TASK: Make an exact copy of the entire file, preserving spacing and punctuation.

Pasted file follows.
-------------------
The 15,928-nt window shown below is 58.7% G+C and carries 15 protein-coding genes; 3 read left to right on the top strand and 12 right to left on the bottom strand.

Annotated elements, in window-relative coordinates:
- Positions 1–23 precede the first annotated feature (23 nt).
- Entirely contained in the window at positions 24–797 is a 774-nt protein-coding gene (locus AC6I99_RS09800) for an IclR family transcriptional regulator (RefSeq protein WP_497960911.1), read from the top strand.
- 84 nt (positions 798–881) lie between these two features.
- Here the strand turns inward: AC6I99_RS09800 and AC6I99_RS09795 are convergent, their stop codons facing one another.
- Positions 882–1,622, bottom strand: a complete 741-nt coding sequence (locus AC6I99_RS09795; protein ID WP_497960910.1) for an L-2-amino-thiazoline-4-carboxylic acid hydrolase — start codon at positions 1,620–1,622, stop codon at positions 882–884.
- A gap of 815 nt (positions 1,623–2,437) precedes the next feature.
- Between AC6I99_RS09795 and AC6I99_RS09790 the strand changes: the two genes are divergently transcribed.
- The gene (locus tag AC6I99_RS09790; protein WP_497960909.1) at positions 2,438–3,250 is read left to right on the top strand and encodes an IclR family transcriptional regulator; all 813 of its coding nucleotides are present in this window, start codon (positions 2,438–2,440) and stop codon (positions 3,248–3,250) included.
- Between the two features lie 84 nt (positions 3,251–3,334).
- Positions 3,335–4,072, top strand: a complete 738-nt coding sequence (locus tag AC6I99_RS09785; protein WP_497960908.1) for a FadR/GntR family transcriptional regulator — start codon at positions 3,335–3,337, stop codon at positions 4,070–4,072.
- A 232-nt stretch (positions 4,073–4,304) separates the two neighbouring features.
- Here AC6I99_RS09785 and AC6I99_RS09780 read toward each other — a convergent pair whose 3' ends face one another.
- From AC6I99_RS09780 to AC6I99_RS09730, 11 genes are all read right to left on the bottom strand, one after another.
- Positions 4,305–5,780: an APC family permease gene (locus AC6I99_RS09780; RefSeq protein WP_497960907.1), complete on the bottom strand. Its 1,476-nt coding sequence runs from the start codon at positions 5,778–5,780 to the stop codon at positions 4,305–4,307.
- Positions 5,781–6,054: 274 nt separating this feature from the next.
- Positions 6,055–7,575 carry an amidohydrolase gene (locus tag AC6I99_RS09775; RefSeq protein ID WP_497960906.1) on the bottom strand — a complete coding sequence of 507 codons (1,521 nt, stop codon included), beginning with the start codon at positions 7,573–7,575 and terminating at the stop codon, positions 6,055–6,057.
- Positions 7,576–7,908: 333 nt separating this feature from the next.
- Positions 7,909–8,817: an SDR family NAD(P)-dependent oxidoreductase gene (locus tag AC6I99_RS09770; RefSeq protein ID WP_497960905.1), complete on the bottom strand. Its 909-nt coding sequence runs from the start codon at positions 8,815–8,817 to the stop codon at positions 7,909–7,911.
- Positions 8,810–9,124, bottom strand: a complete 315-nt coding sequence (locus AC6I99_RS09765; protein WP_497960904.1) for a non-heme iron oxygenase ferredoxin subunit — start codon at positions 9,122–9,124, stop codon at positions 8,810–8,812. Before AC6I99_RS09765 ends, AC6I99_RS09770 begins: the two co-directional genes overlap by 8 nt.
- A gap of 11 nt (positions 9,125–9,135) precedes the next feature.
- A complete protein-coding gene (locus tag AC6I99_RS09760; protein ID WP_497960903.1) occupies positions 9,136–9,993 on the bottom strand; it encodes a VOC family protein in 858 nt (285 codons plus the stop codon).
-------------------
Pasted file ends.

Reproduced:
The 15,928-nt window shown below is 58.7% G+C and carries 15 protein-coding genes; 3 read left to right on the top strand and 12 right to left on the bottom strand.

Annotated elements, in window-relative coordinates:
- Positions 1–23 precede the first annotated feature (23 nt).
- Entirely contained in the window at positions 24–797 is a 774-nt protein-coding gene (locus AC6I99_RS09800) for an IclR family transcriptional regulator (RefSeq protein WP_497960911.1), read from the top strand.
- 84 nt (positions 798–881) lie between these two features.
- Here the strand turns inward: AC6I99_RS09800 and AC6I99_RS09795 are convergent, their stop codons facing one another.
- Positions 882–1,622, bottom strand: a complete 741-nt coding sequence (locus AC6I99_RS09795; protein ID WP_497960910.1) for an L-2-amino-thiazoline-4-carboxylic acid hydrolase — start codon at positions 1,620–1,622, stop codon at positions 882–884.
- A gap of 815 nt (positions 1,623–2,437) precedes the next feature.
- Between AC6I99_RS09795 and AC6I99_RS09790 the strand changes: the two genes are divergently transcribed.
- The gene (locus tag AC6I99_RS09790; protein WP_497960909.1) at positions 2,438–3,250 is read left to right on the top strand and encodes an IclR family transcriptional regulator; all 813 of its coding nucleotides are present in this window, start codon (positions 2,438–2,440) and stop codon (positions 3,248–3,250) included.
- Between the two features lie 84 nt (positions 3,251–3,334).
- Positions 3,335–4,072, top strand: a complete 738-nt coding sequence (locus tag AC6I99_RS09785; protein WP_497960908.1) for a FadR/GntR family transcriptional regulator — start codon at positions 3,335–3,337, stop codon at positions 4,070–4,072.
- A 232-nt stretch (positions 4,073–4,304) separates the two neighbouring features.
- Here AC6I99_RS09785 and AC6I99_RS09780 read toward each other — a convergent pair whose 3' ends face one another.
- From AC6I99_RS09780 to AC6I99_RS09730, 11 genes are all read right to left on the bottom strand, one after another.
- Positions 4,305–5,780: an APC family permease gene (locus AC6I99_RS09780; RefSeq protein WP_497960907.1), complete on the bottom strand. Its 1,476-nt coding sequence runs from the start codon at positions 5,778–5,780 to the stop codon at positions 4,305–4,307.
- Positions 5,781–6,054: 274 nt separating this feature from the next.
- Positions 6,055–7,575 carry an amidohydrolase gene (locus tag AC6I99_RS09775; RefSeq protein ID WP_497960906.1) on the bottom strand — a complete coding sequence of 507 codons (1,521 nt, stop codon included), beginning with the start codon at positions 7,573–7,575 and terminating at the stop codon, positions 6,055–6,057.
- Positions 7,576–7,908: 333 nt separating this feature from the next.
- Positions 7,909–8,817: an SDR family NAD(P)-dependent oxidoreductase gene (locus tag AC6I99_RS09770; RefSeq protein ID WP_497960905.1), complete on the bottom strand. Its 909-nt coding sequence runs from the start codon at positions 8,815–8,817 to the stop codon at positions 7,909–7,911.
- Positions 8,810–9,124, bottom strand: a complete 315-nt coding sequence (locus AC6I99_RS09765; protein WP_497960904.1) for a non-heme iron oxygenase ferredoxin subunit — start codon at positions 9,122–9,124, stop codon at positions 8,810–8,812. Before AC6I99_RS09765 ends, AC6I99_RS09770 begins: the two co-directional genes overlap by 8 nt.
- A gap of 11 nt (positions 9,125–9,135) precedes the next feature.
- A complete protein-coding gene (locus tag AC6I99_RS09760; protein ID WP_497960903.1) occupies positions 9,136–9,993 on the bottom strand; it encodes a VOC family protein in 858 nt (285 codons plus the stop codon).